I was dashing through the produce section of a well-known local supermarché. Running late, I needed to grab a few fresh vegetables to perk up the leftover ratatouille awaiting in the fridge.
There I spied mounds of tomatoes, many varieties, all perky and red. I quickly squeezed three, and they seemed ripe --not too hard -- so I scooped them up and approached the vegetable-weighing station. I handed them to the produce lady for pricing.
"Mais, madame, vos tomates sont pourries," she warned charitably. Your tomatoes are rotten.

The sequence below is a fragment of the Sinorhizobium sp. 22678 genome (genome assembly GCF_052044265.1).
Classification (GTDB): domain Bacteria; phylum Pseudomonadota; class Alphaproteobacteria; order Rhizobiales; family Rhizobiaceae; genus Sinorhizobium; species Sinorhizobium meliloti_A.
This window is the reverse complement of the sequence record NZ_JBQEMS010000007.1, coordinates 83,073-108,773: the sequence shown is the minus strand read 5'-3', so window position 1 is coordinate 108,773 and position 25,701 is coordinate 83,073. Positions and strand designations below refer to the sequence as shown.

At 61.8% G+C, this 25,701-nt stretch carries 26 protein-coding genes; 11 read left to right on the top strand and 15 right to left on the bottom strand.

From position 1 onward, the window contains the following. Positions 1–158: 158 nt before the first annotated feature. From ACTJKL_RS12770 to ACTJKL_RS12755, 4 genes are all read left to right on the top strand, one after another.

"Oh," I apologized -- embarrassed Yankee food ignoramus to the core. "Je n'ai pas fait attention. I'll get some others." How nice of her to let me know, I was thinking. So I made a bee-line back to the tomato bin and chose some firmer specimens, then placed them on her scale.
She weighed my new selection, put the price label on the plastic bag and handed it to me with a smile. I thanked her profusely. "Merci, madame...."
Then, perfunctorily, elegantly, she returned the rotten tomatoes to the top of the tomato display.